Discussion Topic: Devotions that were originally rejected

Popular devotions have existed from the beginning of Christianity, although it wasn’t until the Counter-Reformation that they began to overshadow liturgy.  It is largely unknown that a number of these devotions we know were originally rejected from approval or outright discouraged by those in authority.

So in light of The Rad Trad’s idea to move into seminar-like forum discussions, I’ll start one and beat him to the punch.

Why were the Divine Mercy and the Sacred Heart devotions rejected initially?  What were Benedict XIV’s reasons for forbidding the latter and the Holy Office’s grounds for rejecting the former on four separate occasions?  I am honestly asking because I do not know.  What were other devotions that received the same same scrutiny?

Keep calm, and fast on.


3 thoughts on “Discussion Topic: Devotions that were originally rejected

  1. In 2002, John Allen reported this in a column at NCR (Aug 30):

    “Although Faustina’s diary is the only mystical text composed in Polish, it might have ended up in the ashbin of history had it not been for Karol Wojtyla, later to become Pope John Paul II.

    In 1959, the Holy Office (the Vatican’s doctrinal agency, today known as the Congregation for Doctrine of the Faith) issued a cease and desist order against Faustina’s diary and the devotion to Divine Mercy, a ban that was to last almost 20 years, until 1978. Wojtyla had long been working to reverse the verdict, having launched the beatification process for Faustina in 1965 while he was archbishop of Kraków.

    Officially, the 20-year ban is now attributed to misunderstandings created by a faulty Italian translation of the Diary, but in fact there were serious theological reservations — Faustina’s claim that Jesus had promised a complete remission of sin for certain devotional acts that only the sacraments can offer, for example, or what Vatican evaluators felt to be an excessive focus on Faustina herself.

    John Paul has pushed no devotion further or faster. His second encyclical, 1980’s Dives in Misericordia, was inspired by Faustina. He beatified her in 1993, and canonized her in April 2000 as the first saint of the third Christian millennium. He approved a special Divine Mercy Mass for the Sunday after Easter in 1994, and celebrated it himself in St. Peter’s Square before a crowd of 200,000 in April 2001. He assigned the Church of the Holy Spirit in Sassia in Rome as a headquarters for the Divine Mercy movement in 1994, and just this month approved a special indulgence for taking part in Divine Mercy Sunday.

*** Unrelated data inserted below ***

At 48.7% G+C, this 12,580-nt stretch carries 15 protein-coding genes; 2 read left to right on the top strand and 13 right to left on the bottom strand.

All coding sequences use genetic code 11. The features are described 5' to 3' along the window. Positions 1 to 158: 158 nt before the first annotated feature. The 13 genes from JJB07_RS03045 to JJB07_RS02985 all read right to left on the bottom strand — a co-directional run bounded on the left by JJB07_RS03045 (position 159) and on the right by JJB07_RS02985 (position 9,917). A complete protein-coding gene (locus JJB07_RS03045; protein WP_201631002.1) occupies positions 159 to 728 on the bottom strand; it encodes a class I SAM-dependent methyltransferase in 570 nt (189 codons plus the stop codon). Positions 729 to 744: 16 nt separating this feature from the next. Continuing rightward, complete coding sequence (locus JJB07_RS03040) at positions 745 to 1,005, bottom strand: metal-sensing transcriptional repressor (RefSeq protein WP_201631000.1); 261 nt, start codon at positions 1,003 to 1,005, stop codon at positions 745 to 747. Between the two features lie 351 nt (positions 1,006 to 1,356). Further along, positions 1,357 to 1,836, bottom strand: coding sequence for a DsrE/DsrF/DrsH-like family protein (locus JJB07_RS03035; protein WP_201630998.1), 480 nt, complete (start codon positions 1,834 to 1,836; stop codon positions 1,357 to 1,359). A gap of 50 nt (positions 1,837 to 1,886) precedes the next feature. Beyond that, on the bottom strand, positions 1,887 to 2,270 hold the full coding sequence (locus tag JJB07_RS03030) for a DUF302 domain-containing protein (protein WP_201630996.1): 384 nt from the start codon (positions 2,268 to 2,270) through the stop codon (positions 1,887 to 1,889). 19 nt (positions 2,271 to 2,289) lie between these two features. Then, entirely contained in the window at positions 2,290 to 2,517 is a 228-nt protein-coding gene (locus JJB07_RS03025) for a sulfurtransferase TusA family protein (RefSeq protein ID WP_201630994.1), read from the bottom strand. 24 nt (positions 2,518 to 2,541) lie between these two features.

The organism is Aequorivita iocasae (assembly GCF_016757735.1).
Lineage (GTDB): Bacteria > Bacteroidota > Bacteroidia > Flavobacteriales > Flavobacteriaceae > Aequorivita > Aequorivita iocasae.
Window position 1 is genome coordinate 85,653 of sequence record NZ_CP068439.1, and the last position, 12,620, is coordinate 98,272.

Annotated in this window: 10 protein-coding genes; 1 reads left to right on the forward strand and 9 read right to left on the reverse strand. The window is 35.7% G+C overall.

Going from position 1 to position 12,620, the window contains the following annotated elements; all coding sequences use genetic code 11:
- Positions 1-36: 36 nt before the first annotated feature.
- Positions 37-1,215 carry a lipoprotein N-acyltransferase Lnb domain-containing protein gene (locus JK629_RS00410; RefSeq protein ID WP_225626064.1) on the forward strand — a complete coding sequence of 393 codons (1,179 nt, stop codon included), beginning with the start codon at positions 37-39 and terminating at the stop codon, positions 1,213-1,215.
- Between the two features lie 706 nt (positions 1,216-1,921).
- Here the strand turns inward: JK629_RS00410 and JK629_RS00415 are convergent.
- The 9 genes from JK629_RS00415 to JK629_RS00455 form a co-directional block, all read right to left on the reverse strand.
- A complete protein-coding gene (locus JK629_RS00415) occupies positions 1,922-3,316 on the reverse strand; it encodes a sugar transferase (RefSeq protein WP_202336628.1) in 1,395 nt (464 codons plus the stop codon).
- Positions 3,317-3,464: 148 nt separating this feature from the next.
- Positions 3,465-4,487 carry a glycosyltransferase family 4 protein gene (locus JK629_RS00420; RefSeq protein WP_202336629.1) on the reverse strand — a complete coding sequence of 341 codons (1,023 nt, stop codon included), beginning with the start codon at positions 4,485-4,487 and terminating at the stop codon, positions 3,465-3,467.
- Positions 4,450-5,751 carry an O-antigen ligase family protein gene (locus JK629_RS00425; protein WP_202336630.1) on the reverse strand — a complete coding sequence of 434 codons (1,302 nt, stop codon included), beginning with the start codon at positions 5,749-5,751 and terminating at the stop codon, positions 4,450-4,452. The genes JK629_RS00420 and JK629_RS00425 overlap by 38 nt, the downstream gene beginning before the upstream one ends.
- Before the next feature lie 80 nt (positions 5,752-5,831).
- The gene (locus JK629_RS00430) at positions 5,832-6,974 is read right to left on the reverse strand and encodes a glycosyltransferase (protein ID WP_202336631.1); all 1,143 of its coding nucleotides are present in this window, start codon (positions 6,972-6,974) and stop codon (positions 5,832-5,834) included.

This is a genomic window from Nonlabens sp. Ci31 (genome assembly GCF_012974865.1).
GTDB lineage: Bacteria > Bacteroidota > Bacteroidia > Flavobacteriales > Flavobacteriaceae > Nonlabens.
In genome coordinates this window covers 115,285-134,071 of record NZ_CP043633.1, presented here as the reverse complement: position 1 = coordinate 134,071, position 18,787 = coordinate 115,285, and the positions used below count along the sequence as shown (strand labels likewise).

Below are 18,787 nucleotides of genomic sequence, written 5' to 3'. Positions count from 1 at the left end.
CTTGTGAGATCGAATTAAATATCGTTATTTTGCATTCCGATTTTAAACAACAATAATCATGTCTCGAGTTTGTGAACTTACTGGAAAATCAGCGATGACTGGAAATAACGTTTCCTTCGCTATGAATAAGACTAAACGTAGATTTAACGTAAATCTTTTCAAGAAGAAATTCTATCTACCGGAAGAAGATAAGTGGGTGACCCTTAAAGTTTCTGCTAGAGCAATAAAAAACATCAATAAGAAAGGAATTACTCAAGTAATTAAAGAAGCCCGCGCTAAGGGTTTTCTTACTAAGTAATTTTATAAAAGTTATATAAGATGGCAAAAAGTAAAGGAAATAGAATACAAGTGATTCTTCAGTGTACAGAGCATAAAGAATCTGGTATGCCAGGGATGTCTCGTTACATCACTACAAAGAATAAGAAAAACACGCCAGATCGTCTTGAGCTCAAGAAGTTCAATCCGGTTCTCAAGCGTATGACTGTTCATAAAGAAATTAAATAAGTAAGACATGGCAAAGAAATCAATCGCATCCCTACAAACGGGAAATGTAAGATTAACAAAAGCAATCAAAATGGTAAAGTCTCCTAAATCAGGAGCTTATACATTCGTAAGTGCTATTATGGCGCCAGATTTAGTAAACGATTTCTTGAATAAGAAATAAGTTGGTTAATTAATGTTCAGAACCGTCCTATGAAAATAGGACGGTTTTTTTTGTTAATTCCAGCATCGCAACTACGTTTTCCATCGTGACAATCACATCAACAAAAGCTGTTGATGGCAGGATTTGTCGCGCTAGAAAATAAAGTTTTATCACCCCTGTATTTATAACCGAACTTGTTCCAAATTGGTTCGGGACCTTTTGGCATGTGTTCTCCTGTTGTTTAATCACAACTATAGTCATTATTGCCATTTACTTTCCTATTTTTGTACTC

Some critics say the content of Faustina’s message of divine mercy is unoriginal, even banal. But Cardinal Franciszek Macharski, John Paul’s successor as archbishop of Kraków, said in response to an NCR question Aug. 18 that Faustina “reminds us of the gospel we had forgotten.”

    Macharski added that Vatican disapproval was never “absolutely negative,” but merely a “warning” to use caution. He said it was Cardinal Alfredo Ottaviani, head of the Holy Office, who gave a green light for a sainthood investigation in the 1960s so testimony could be collected while witnesses were still alive. He did so despite his own office’s doubts.

    Macharski added that in the end it was Paul VI, not John Paul II, who reversed the ban on Faustina’s work in 1978.”


    • So, it was a local Polish devotion that got pushed through by a Polish pope who was in love with said devotion. It was to Poland what the Sacred Heart was to France…

      “Faustina’s claim that Jesus had promised a complete remission of sin for certain devotional acts that only the sacraments can offer…”

      I object to that myself. I have no problem with the chaplet itself (although it’s never been part of my prayer life), but it’s certainly no substitute for Mass/Liturgy/Qurbana and reception of the Eucharist (and while we are at it, neither is the rosary).


  2. Consider these selections from Faustina’s Diary:

    “Ask of my faithful servant [a priest] that, on this day, he tell the whole world of My great mercy; that whoever approaches the Fountain of Life on this day will be granted complete forgiveness of sins and punishment. Mankind will not have peace until it turns with trust to My mercy.” (300)

    “I desire that the Feast of Mercy be a refuge and shelter for all souls, and especially for poor sinners. On that day, the very depths of My tender mercy are open. I pour out a whole ocean of graces upon those souls who approach the fount of My mercy. The soul that will go to Confession and receive Holy Communion shall obtain the complete forgiveness of sins and punishment. On that day all the divine floodgates through which grace flow are opened. Let no soul fear to draw near to Me, even though its sins be as scarlet.” (699)

    “I want to grant a complete pardon to the souls that will go to Confession and receive Holy Communion on the Feast of My Mercy.” (1109)


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